Senate Majority Leader Mitch McConnell (R-KY) indicated in an interview with radio host Hugh Hewitt on Thursday that no federal appeals court judges — or, for that matter, Supreme Court justices — will be confirmed in the coming year. In response to a question about judicial confirmations, McConnell told Hewitt that “so far, the only judges we’ve confirmed have been federal district judges that have been signed off on by Republican Senators” (district judges are the lowest rank of federal judges under Article III of the Constitution). When Hewitt followed up by asking if McConnell believes this pattern will continue for “the balance of the session,” the majority leader replied “I think that’s highly likely, yeah.”
The term “session” refers to a one-year period of congressional business.
If McConnell carries out his threat to confirm no appellate judges in the next year, that would be an extraordinary departure from prior practice. According to the Federal Judicial Center, the Senate confirmed six appeals court judges in President George W. Bush’s seventh year in office, despite the fact that the Senate was controlled by Democrats. Presidents Clinton and Reagan also spent their seventh year in office in a period of divided government when the opposite party controlled the Senate, and yet the Senate confirmed 7 appeals court judges during that part of the Clinton presidency and it confirmed 10 appeals court judges during the same period in the Reagan presidency.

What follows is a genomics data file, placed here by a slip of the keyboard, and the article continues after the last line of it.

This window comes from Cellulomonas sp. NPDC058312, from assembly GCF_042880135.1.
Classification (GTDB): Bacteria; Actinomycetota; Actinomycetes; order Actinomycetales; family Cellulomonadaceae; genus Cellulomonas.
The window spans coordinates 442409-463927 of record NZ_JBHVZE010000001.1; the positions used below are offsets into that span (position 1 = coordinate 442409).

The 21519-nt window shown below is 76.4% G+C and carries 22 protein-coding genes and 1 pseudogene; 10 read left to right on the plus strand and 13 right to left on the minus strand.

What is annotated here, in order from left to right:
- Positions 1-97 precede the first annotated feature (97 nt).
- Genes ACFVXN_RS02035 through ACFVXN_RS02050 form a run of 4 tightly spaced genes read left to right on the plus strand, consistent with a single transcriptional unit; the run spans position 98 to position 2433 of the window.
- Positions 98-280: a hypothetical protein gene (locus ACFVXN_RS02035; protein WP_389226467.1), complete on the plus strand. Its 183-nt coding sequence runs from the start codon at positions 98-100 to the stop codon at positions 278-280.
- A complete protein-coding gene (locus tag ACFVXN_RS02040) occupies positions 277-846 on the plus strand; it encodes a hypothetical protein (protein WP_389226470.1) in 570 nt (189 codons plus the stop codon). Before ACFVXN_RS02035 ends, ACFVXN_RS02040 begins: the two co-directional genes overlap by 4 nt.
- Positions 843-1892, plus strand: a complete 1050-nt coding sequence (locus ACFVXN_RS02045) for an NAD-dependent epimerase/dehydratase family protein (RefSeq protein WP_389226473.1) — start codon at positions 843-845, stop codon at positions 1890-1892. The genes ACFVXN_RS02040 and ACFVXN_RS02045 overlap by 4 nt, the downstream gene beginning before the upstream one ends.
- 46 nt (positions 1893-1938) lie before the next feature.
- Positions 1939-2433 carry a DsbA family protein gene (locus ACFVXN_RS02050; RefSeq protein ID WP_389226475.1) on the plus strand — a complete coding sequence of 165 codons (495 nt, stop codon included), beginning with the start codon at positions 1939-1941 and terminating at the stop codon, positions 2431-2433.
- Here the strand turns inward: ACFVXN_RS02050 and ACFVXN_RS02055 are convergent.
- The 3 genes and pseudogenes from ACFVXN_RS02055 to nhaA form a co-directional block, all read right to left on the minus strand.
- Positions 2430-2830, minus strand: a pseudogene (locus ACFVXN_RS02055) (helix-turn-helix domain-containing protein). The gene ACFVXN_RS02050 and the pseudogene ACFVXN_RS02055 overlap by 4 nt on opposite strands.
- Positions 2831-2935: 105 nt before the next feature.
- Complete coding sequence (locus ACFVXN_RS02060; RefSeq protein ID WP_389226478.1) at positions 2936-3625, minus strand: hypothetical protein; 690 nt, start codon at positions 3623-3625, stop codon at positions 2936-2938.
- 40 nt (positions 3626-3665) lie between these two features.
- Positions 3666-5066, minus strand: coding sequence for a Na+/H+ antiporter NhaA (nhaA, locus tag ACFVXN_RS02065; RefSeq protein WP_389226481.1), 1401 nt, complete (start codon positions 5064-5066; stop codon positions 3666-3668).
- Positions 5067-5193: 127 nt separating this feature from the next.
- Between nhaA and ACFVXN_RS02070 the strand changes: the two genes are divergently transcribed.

This is not the first time McConnell has moved the goalposts on judicial confirmations. In 2012, for example, when President Obama was up for reelection, McConnell announced that he would attempt to block all appeals court confirmations under the so-called “Thurmond Rule.” The Republican leader claimed that this rule “holds that within six months of a presidential election, the opposition party can, and typically does, refuse to allow votes on circuit court judges.”
No such rule exists. Although the “Thurmond Rule” has, at times, been invoked to slow down confirmations in a presidential election year, prior Senate practice does not support McConnell’s claim that confirmations should simply halt. As we explained shortly after McConnell announced that he was invoking this so-called rule, “President Carter had 5 appeals judges confirmed between this day in 1980 and that year’s election, one of whom was future Justice Ruth Bader Ginsburg. President Reagan had 7 in his first term and 2 in his second. The first President Bush had 7. No appellate judges were confirmed in the lead up to the 1996 election, but one was confirmed at the end of President Clinton’s second term. The second President Bush had 3 confirmed during this period in 2004 and 2 in 2008.”
On Saturday, a McConnell spokesperson walked back McConnell’s statement to Hewitt slightly. Though spokesman Don Stewart claimed that “there’s not a shutdown” of appeals court confirmations, he added that the Senate “probably will have a circuit court nominee” — and apparent indication that it is likely, but not certain, that the Senate will at least confirm a single federal appeals court judge in by the end of the session.